ICT specialists: the skills gap hinders growth in the EU countries
A recent Eurostat survey looked at some of the main obstacles small and medium-sized entreprises (SMEs) and larger companies encounter in recruiting information and communication technology (ICT) professionals - and how this has impacted economic growth and state-of-play in the labour market. Survey results point to an adverse trend: 55% of companies experienced difficulties in recruiting ICT specialists over the course of 2019. In addition, SMEs struggled more often in filling ICT vacancies. However, reasons such as lack of applications, lack of relevant qualifications and higher salary expectations were shared by both SMEs and their larger counterparts alike. These trends impacted employment, leading to a more complex or unsuccessful recruitment process.
These developments not only have the potential to affect the competitiveness of EU Member States - they also impact directly European ability to reach the target of 20 million ICT specialists in the EU by 2030, put forward in the European Commission's Digital Decade Communication.
Assessing the skills gap across companies
The data for ICT specialists - statistics on hard-to-fill vacancies in enterprises was collected as part of the 2020 survey on ICT usage and e-commerce in enterprises, aiming to quantify and better understand the current skills gap in a number of selected economic sectors:
- Electricity, gas, steam and air conditioning supply; water supply; sewerage, waste management and remediation activities;
- Wholesale and retail trade, repair of motor vehicles and motorcycles;
- Transportation and storage;
- Tourism and accommodation;
- Information and communication;
- Real estate activities;
- Professional, scientific and technical activities; and
- Administrative and support service activities (excluding 'travel agency, tour operator and other reservation service and related activities')
The skillset analysed was that of ICT specialists in enterprises: the survey was focused on EU enterprises that had recruited professionals with ICT skills of various types, that had organised ICT skills trainings for their workforce and finally the percentage of outsourced ICT activities or projects.
Eurostat’s definition of ICT specialists for this particular survey was "workers who have the ability to develop, operate and maintain ICT systems, and for whom ICT constitute the main part of their job": the professionals at the centre of this survey have a fundamental role in the digital transformation of business processes (e-business) and commercial transactions that are carried out electronically (e-commerce).
More than half of companies surveyed struggled to fill ICT vacancies
The results show first of all a situation where, in 2020, 19% of EU enterprises employed ICT specialists, with differences from one sector to another: the information and communication sector had the highest proportion, with 72% of enterprises employing ICT specialists in 2020, followed by the ‘professional, scientific and technical activities’ sector (30%), ‘electricity, gas, steam, air conditioning and water supply’ sector (26%) and ‘real estate’ (23%). With 8%, the construction sector represented the lowest ratio of enterprises employing ICT specialists for that period.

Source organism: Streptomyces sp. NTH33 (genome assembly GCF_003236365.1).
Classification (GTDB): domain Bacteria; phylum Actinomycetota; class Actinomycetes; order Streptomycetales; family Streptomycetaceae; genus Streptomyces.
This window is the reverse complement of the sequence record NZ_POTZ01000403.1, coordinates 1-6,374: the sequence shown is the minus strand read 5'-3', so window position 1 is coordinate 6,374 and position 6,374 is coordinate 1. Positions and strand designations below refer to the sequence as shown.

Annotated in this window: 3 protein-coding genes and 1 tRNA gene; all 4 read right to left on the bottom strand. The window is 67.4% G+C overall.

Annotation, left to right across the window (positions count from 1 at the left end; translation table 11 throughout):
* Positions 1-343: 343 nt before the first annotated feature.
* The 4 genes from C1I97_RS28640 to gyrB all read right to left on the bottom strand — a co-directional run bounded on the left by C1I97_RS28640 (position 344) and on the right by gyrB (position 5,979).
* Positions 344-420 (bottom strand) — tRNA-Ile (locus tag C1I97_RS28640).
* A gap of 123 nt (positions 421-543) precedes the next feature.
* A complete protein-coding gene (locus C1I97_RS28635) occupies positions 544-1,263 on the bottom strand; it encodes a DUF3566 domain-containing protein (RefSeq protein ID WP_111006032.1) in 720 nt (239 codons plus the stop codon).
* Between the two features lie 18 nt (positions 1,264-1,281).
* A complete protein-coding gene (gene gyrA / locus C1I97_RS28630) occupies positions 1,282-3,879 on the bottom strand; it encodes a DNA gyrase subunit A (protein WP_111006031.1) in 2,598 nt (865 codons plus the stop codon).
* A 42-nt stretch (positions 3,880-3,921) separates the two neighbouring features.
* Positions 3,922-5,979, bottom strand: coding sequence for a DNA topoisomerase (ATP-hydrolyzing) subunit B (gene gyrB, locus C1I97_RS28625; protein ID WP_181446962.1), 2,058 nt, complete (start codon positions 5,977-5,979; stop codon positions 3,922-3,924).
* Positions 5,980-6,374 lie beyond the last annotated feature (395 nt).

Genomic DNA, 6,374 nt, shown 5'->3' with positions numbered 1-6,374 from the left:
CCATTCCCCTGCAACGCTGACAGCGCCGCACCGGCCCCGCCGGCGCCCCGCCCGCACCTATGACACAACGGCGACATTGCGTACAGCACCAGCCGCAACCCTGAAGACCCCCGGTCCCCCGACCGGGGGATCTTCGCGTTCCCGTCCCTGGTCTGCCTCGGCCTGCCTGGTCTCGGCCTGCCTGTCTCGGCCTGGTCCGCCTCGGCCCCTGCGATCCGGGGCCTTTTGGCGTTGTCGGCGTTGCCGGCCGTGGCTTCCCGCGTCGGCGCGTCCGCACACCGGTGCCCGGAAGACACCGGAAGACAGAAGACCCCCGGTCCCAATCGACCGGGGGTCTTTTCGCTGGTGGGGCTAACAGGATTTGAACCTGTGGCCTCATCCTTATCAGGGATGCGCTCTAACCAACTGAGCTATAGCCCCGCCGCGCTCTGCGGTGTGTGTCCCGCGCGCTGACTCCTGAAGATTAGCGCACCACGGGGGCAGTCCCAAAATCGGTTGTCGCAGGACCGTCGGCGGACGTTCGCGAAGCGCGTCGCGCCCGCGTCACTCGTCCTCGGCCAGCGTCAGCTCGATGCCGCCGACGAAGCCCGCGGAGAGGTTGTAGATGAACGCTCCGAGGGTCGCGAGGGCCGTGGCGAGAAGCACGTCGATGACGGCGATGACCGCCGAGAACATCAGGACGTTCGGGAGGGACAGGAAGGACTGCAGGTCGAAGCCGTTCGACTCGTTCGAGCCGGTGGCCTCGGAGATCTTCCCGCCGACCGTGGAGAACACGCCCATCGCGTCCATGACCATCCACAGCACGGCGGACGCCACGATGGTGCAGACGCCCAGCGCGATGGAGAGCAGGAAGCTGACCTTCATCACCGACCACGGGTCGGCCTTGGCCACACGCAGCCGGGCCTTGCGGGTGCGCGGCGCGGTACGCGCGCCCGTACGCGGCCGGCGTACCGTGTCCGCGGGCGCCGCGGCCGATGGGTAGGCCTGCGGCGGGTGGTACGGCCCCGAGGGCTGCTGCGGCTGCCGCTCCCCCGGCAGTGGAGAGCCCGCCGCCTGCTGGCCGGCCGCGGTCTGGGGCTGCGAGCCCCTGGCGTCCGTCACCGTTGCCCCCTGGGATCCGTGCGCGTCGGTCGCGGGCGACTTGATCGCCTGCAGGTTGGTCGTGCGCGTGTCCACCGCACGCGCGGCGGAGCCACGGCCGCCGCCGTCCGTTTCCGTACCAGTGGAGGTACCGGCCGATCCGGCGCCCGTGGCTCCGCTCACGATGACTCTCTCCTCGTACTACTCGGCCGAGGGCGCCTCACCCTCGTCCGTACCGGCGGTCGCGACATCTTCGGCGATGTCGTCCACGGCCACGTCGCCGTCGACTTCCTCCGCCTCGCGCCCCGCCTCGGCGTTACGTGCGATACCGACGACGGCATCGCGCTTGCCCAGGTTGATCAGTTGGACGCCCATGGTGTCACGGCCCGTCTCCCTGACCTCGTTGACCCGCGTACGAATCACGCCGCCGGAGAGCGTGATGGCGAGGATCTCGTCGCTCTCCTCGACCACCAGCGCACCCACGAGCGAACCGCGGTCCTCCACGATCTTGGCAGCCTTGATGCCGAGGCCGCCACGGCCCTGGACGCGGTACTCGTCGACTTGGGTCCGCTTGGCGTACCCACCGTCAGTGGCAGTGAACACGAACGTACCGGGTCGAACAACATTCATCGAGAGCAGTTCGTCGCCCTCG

The percentage of large enterprises employing ICT specialists (76%) was more than 5 times higher in 2020 than the ratio of SMEs employing ICT specialists (14%): this situation is also due to the difficulty in finding the appropriate ICT specialists on the part of SMEs. In 2020, 8% of EU enterprises reported that during 2019, they recruited or tried to recruit ICT specialists and 5% had difficulties in filling those vacancies. In addition, 55% of companies in 2019 struggled to fill these vacancies: lack of applications, lack of relevant qualifications and experience and high salary expectations were among the main factors that made the recruitment more complex and/or unsuccessful. The last factor mentioned, the salary expectations, is also one strong element that makes hiring ICT professionals more complex for SMEs, compared to large enterprises.
Training the workforce and outsourcing: two strategies to keep up with digital transformation
Training the workforce in ICT skills at all levels also proved, although an essential tool to deal with digital transformation, a tricky issue for SMEs: in 2019, 20% of EU enterprises provided training to all their staff in order to enhance their ICT related skills, 68% among large enterprises, which was more than four times higher than for small enterprises (15%). The proportion of enterprises providing ICT training to their ICT specialists ranged from 3% of enterprises in construction to 51 % in the sector of information and communication. In 2019, 17% of EU enterprises also provided ICT training to ‘other persons employed’. In all the economic sectors, except for the sector of information and communication, the share of enterprises providing ICT training to non-specialist staff was higher than the ratio of enterprises providing training to ICT specialists.
One of the consequences of the skills gap and the difficulty to hire qualified ICT professionals is the very high percentage of outsourcing of ICT services, especially in some EU countries, such as Cyprus and Latvia, where ICT outsourcing is as high as 84%. The share of enterprises outsourcing their ICT function reached 81% among large enterprises, compared with 69% for small enterprises in 2019. On the other hand, the disparities between the enterprises of different size classes were much higher when comparing the share of enterprises where own employees performed the ICT functions. While in 85 % of large enterprises the ICT functions were performed by own employees, this was the case only in 36% of small enterprises.